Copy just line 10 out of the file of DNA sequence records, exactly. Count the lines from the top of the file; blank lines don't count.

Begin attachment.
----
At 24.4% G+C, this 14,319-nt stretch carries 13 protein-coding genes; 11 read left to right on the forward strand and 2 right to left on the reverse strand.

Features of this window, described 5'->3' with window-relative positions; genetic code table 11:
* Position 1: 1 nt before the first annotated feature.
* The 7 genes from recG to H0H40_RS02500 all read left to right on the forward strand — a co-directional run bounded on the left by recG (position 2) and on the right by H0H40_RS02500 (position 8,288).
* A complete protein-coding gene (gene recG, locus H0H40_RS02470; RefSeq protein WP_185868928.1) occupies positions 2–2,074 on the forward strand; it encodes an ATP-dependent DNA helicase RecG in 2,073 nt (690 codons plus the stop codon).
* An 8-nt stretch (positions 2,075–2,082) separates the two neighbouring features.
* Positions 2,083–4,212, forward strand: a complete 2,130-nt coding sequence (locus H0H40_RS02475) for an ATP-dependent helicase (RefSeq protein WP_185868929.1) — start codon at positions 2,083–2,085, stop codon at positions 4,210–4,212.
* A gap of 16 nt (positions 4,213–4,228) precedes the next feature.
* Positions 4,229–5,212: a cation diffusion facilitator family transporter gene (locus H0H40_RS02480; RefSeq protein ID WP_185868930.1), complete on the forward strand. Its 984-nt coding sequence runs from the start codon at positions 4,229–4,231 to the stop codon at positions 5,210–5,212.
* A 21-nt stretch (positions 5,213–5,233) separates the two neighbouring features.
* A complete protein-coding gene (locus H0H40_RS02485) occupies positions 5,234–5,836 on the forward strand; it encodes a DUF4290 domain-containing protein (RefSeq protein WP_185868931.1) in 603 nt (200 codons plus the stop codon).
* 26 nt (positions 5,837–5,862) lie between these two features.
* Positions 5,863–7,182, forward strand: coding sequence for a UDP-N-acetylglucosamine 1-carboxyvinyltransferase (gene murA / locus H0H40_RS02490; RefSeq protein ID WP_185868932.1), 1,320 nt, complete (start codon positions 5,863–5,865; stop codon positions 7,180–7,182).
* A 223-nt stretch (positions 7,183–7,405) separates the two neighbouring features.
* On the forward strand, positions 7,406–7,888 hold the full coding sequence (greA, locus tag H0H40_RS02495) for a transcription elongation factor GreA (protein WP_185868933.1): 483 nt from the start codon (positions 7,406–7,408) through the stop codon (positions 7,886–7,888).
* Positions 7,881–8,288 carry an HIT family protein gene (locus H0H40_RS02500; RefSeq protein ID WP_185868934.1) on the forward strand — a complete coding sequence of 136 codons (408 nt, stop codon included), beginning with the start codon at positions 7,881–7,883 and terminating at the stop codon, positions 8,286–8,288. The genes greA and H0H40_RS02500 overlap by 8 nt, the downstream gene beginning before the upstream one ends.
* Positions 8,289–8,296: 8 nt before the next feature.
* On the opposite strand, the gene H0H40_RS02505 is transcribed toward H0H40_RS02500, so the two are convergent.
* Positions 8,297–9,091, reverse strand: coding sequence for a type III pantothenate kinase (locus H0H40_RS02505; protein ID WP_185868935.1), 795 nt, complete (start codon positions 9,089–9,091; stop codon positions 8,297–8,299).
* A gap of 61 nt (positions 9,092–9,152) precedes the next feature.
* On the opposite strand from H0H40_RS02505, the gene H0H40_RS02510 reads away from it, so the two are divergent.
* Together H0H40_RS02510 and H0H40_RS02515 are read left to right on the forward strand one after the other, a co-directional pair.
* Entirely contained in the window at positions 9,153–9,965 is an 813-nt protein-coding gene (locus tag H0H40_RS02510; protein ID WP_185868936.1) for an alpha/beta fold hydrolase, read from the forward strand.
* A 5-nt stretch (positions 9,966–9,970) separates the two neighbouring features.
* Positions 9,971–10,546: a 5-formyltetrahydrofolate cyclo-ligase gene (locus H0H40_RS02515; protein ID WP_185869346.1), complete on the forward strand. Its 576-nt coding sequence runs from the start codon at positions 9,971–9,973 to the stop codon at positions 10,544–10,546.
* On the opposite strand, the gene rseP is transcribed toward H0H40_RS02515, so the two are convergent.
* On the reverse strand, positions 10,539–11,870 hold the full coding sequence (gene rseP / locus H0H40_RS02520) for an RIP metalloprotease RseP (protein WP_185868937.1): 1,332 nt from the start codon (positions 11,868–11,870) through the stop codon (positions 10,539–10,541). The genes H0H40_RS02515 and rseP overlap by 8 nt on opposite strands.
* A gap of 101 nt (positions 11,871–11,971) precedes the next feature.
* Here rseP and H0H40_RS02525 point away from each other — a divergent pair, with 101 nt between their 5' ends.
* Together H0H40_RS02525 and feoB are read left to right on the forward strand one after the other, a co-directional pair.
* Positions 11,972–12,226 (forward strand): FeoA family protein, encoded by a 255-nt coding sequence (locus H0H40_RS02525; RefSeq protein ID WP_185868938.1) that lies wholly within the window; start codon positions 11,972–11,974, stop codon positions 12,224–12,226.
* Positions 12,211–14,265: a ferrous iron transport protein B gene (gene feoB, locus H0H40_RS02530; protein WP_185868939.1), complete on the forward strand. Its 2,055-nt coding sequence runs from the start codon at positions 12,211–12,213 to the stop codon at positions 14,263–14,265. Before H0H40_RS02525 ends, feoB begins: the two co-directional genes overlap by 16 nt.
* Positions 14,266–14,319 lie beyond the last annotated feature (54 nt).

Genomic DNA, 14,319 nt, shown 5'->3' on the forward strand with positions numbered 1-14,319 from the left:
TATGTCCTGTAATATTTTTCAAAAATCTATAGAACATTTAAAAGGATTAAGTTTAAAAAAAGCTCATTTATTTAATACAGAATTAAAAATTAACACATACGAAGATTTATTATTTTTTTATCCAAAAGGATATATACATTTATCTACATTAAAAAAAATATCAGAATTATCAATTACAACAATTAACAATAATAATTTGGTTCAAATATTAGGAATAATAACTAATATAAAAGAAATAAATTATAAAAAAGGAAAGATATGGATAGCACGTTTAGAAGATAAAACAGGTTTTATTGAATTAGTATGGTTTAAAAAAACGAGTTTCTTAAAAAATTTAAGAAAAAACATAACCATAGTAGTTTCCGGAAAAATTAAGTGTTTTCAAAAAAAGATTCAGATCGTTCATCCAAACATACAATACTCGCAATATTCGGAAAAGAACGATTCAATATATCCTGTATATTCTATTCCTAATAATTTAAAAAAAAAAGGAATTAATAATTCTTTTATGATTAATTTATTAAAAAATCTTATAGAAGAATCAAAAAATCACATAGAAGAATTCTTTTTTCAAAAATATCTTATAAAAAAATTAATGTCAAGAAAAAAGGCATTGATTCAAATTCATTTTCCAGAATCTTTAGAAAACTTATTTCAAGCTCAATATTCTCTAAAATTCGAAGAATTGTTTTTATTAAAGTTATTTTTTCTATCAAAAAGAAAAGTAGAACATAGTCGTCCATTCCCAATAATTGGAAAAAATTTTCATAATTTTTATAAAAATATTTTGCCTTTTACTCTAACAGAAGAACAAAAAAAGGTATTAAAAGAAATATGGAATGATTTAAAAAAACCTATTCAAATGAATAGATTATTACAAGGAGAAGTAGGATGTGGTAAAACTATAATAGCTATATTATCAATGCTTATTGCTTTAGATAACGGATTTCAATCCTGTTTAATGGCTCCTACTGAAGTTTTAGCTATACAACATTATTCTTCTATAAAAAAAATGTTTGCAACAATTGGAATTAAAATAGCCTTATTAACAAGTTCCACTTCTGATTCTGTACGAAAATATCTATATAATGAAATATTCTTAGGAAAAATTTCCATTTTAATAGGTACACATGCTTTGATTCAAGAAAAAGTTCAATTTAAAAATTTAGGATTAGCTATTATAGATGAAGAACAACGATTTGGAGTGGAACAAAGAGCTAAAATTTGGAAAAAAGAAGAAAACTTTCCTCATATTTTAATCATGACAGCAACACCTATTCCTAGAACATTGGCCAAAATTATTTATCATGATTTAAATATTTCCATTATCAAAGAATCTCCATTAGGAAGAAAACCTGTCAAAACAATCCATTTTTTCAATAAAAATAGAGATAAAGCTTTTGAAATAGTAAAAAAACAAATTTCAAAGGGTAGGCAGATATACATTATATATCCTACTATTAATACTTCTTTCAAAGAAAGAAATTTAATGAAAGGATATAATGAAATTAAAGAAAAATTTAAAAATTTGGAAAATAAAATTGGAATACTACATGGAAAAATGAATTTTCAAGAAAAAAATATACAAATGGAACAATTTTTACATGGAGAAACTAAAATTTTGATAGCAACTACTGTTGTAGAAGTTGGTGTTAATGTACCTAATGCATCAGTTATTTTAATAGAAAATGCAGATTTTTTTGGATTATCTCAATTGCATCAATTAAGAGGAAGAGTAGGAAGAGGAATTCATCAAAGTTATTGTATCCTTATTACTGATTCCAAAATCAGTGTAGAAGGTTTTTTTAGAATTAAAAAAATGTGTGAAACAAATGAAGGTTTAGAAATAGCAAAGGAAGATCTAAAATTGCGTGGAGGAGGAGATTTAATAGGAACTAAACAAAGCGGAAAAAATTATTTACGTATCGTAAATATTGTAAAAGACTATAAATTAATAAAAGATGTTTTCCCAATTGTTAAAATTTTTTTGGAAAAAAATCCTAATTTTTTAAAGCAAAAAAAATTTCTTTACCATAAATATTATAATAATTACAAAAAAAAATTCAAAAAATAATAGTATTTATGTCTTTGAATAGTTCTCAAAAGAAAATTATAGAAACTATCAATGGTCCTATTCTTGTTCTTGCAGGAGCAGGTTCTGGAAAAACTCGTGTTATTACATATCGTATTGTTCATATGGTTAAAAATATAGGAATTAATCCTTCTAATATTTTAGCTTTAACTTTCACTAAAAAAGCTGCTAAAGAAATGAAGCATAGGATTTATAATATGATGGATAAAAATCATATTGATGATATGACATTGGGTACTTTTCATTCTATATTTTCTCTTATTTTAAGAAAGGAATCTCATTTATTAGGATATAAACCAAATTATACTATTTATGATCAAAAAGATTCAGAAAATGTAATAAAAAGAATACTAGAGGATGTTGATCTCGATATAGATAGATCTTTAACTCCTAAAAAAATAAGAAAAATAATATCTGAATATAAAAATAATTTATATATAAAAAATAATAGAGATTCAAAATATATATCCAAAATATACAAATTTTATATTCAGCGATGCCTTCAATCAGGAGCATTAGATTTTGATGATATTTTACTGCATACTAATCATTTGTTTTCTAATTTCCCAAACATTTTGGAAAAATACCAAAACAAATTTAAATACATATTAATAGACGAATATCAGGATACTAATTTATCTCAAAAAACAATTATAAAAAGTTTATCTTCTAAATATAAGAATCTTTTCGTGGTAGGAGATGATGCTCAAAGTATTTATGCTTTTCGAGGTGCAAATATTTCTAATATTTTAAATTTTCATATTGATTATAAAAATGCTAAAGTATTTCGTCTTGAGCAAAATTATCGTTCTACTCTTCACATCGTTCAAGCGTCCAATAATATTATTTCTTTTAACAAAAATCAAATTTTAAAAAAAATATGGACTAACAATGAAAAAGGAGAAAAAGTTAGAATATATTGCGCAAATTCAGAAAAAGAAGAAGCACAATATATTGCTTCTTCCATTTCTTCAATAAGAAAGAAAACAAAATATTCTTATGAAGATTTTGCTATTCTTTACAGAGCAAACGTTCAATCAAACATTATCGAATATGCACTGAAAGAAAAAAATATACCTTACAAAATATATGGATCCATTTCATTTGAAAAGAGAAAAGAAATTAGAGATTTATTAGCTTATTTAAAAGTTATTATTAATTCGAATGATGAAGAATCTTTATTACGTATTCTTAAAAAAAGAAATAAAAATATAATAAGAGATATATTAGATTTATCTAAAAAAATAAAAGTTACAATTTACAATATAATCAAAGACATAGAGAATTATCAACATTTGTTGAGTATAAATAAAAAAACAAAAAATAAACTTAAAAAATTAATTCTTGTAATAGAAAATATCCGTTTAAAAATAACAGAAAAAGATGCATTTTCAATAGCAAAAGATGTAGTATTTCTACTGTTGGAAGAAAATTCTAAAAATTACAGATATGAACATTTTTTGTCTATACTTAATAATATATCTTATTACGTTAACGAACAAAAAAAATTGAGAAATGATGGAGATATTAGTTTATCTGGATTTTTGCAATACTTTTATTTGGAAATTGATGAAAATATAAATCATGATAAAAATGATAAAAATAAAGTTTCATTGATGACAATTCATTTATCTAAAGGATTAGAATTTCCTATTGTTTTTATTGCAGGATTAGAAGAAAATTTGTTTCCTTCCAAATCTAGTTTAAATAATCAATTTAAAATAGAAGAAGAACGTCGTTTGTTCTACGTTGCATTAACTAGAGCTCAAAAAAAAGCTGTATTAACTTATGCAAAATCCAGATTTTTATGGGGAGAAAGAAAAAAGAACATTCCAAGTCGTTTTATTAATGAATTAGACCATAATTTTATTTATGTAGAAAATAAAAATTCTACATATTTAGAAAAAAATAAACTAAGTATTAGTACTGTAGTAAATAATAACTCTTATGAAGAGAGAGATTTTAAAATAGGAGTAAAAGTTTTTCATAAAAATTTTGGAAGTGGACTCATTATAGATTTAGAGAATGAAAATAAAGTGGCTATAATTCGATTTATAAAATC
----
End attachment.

* A 21-nt stretch (positions 5,213–5,233) separates the two neighbouring features.